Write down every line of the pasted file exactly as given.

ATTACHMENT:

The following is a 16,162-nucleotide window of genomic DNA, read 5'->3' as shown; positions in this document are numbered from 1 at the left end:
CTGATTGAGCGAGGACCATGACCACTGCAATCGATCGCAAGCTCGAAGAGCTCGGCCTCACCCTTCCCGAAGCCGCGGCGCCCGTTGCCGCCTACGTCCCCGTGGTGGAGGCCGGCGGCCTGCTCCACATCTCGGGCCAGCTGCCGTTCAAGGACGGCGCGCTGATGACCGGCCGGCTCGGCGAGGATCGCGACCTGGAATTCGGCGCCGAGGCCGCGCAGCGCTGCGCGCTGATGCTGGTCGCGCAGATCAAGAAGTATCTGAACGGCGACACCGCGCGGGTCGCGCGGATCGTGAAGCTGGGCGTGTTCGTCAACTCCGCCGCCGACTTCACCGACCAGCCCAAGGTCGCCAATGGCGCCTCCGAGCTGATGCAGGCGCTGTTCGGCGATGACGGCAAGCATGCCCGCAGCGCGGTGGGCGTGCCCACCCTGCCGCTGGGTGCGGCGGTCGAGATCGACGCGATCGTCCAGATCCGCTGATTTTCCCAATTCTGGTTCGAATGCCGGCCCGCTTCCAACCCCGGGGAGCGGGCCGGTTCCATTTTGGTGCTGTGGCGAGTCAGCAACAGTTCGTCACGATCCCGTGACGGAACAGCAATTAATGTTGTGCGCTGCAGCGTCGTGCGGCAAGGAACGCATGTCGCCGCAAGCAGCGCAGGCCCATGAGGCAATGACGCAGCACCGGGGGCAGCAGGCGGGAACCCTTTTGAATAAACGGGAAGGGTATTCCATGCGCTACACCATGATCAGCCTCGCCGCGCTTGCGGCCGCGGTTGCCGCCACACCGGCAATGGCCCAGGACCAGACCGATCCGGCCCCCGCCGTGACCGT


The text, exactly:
The following is a 16,162-nucleotide window of genomic DNA, read 5'->3' as shown; positions in this document are numbered from 1 at the left end:
CTGATTGAGCGAGGACCATGACCACTGCAATCGATCGCAAGCTCGAAGAGCTCGGCCTCACCCTTCCCGAAGCCGCGGCGCCCGTTGCCGCCTACGTCCCCGTGGTGGAGGCCGGCGGCCTGCTCCACATCTCGGGCCAGCTGCCGTTCAAGGACGGCGCGCTGATGACCGGCCGGCTCGGCGAGGATCGCGACCTGGAATTCGGCGCCGAGGCCGCGCAGCGCTGCGCGCTGATGCTGGTCGCGCAGATCAAGAAGTATCTGAACGGCGACACCGCGCGGGTCGCGCGGATCGTGAAGCTGGGCGTGTTCGTCAACTCCGCCGCCGACTTCACCGACCAGCCCAAGGTCGCCAATGGCGCCTCCGAGCTGATGCAGGCGCTGTTCGGCGATGACGGCAAGCATGCCCGCAGCGCGGTGGGCGTGCCCACCCTGCCGCTGGGTGCGGCGGTCGAGATCGACGCGATCGTCCAGATCCGCTGATTTTCCCAATTCTGGTTCGAATGCCGGCCCGCTTCCAACCCCGGGGAGCGGGCCGGTTCCATTTTGGTGCTGTGGCGAGTCAGCAACAGTTCGTCACGATCCCGTGACGGAACAGCAATTAATGTTGTGCGCTGCAGCGTCGTGCGGCAAGGAACGCATGTCGCCGCAAGCAGCGCAGGCCCATGAGGCAATGACGCAGCACCGGGGGCAGCAGGCGGGAACCCTTTTGAATAAACGGGAAGGGTATTCCATGCGCTACACCATGATCAGCCTCGCCGCGCTTGCGGCCGCGGTTGCCGCCACACCGGCAATGGCCCAGGACCAGACCGATCCGGCCCCCGCCGTGACCGT